Talking to LinuxAndUbuntu.com, the CEO, Team Leader & Support Admin clarified that “the tech press often incorrectly state that Peppermint OS was a Linux answer to Chrome OS on the Chromebook, but it should be noted that Peppermint OS One was released in May 2010 with the first Chromebooks being shipped a year later in June 2011. In any case, Shane and Kendall saw the rise of online OS-agnostic ‘apps’ and decided to build a distro that took advantage of them to keep the ISO small yet to be fully functional at the same time without sacrificing the ability to install local applications should the user wish.”
Installation and removing software
Peppermint comes with two GUI based package managers namely and Software Manager and Synaptic Package Manager. Of course, as a CLI tool, APT is there. Using the Software Manager is easy.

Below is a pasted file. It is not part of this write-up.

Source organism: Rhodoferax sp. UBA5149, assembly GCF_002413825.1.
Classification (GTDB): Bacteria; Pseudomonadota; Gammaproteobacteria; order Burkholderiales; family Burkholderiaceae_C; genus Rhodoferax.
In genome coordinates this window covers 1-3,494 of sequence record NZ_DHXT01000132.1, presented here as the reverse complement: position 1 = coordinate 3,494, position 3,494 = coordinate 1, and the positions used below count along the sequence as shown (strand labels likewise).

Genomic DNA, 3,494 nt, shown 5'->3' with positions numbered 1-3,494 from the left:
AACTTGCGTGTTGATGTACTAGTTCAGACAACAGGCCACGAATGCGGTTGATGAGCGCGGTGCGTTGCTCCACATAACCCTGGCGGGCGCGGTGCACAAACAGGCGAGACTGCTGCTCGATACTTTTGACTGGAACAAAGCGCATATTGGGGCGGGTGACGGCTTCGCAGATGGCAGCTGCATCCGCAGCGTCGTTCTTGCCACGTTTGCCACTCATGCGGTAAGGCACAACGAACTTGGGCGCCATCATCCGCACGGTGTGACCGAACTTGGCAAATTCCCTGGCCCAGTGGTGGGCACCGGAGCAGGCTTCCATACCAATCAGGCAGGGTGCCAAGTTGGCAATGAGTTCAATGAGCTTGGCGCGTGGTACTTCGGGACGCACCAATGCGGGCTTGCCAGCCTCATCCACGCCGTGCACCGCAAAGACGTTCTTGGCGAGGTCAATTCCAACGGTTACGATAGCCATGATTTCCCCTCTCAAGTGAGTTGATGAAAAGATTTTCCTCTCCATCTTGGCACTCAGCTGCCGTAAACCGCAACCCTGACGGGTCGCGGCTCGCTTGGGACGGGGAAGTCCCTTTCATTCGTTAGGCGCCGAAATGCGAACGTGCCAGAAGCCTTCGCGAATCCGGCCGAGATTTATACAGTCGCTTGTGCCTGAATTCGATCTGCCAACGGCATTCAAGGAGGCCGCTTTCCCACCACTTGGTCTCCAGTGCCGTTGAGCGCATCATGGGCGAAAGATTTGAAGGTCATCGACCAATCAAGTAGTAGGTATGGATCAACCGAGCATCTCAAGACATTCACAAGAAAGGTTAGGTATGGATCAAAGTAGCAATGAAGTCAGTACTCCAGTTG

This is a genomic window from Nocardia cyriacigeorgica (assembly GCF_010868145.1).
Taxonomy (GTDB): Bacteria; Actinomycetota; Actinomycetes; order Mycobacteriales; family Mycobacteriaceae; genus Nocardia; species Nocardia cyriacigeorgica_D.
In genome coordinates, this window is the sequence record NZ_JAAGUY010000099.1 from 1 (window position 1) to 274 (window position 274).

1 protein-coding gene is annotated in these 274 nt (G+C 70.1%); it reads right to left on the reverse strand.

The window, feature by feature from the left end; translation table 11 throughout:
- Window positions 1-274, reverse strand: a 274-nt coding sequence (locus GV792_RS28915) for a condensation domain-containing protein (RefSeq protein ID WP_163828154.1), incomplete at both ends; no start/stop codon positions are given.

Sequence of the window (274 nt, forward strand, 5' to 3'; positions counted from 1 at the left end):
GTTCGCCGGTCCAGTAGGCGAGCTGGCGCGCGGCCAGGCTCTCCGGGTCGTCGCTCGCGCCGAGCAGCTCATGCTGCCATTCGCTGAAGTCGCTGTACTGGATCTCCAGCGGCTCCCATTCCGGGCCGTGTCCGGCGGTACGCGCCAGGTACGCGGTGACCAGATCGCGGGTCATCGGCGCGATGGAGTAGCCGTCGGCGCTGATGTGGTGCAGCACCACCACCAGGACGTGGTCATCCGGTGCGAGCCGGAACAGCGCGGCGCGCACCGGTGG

The Software Manager divides the applications into various categories. Navigate to the application you wish to install. Clicking the Install button will do the rest. Uninstalling applications can be done using the Remove button available for the already installed applications.
Use of Synaptic Package Manager is a little more technical in nature. It is based on GTK+and and APT. It expects users to mark the packages to be installed/uninstalled.
The apt-get is a command-line old-school tool for working with APT software packages. It is an efficient way to manage applications. Dependencies, upgrades, and downgrades are handled in a careful manner.
Without any doubt, what sets Peppermint OS apart from other Linux distros is Ice. It’s a clever idea to have a distro that combines both the online (cloud-centric) and offline (lightweight Linux OS) worlds. Go ahead and try out Peppermint OS 8 today, you will definitely like it. Do not hesitate to share your thoughts on Peppermint OS with us.